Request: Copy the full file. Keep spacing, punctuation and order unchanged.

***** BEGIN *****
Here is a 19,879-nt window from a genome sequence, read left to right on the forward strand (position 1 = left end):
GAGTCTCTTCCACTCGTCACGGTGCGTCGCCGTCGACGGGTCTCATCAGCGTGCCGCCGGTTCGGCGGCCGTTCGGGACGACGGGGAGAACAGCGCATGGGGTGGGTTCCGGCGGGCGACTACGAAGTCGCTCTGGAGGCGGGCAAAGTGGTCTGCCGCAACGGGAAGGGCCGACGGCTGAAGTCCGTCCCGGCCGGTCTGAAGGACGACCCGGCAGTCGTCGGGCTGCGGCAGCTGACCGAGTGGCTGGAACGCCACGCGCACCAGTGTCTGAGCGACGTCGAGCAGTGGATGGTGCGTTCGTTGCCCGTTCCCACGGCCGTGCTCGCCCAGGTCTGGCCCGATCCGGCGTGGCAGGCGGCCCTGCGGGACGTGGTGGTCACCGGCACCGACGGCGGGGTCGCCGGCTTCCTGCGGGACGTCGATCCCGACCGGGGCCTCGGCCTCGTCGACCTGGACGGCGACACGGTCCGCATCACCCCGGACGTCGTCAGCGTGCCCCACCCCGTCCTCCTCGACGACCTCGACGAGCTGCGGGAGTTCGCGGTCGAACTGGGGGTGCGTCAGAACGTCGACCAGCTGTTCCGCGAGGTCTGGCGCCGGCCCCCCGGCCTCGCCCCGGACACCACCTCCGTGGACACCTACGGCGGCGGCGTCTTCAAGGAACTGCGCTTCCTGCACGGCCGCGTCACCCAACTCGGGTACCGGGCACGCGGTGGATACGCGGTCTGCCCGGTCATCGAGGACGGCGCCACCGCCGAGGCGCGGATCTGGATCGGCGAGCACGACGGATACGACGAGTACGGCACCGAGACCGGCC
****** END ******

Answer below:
Here is a 19,879-nt window from a genome sequence, read left to right on the forward strand (position 1 = left end):
GAGTCTCTTCCACTCGTCACGGTGCGTCGCCGTCGACGGGTCTCATCAGCGTGCCGCCGGTTCGGCGGCCGTTCGGGACGACGGGGAGAACAGCGCATGGGGTGGGTTCCGGCGGGCGACTACGAAGTCGCTCTGGAGGCGGGCAAAGTGGTCTGCCGCAACGGGAAGGGCCGACGGCTGAAGTCCGTCCCGGCCGGTCTGAAGGACGACCCGGCAGTCGTCGGGCTGCGGCAGCTGACCGAGTGGCTGGAACGCCACGCGCACCAGTGTCTGAGCGACGTCGAGCAGTGGATGGTGCGTTCGTTGCCCGTTCCCACGGCCGTGCTCGCCCAGGTCTGGCCCGATCCGGCGTGGCAGGCGGCCCTGCGGGACGTGGTGGTCACCGGCACCGACGGCGGGGTCGCCGGCTTCCTGCGGGACGTCGATCCCGACCGGGGCCTCGGCCTCGTCGACCTGGACGGCGACACGGTCCGCATCACCCCGGACGTCGTCAGCGTGCCCCACCCCGTCCTCCTCGACGACCTCGACGAGCTGCGGGAGTTCGCGGTCGAACTGGGGGTGCGTCAGAACGTCGACCAGCTGTTCCGCGAGGTCTGGCGCCGGCCCCCCGGCCTCGCCCCGGACACCACCTCCGTGGACACCTACGGCGGCGGCGTCTTCAAGGAACTGCGCTTCCTGCACGGCCGCGTCACCCAACTCGGGTACCGGGCACGCGGTGGATACGCGGTCTGCCCGGTCATCGAGGACGGCGCCACCGCCGAGGCGCGGATCTGGATCGGCGAGCACGACGGATACGACGAGTACGGCACCGAGACCGGCC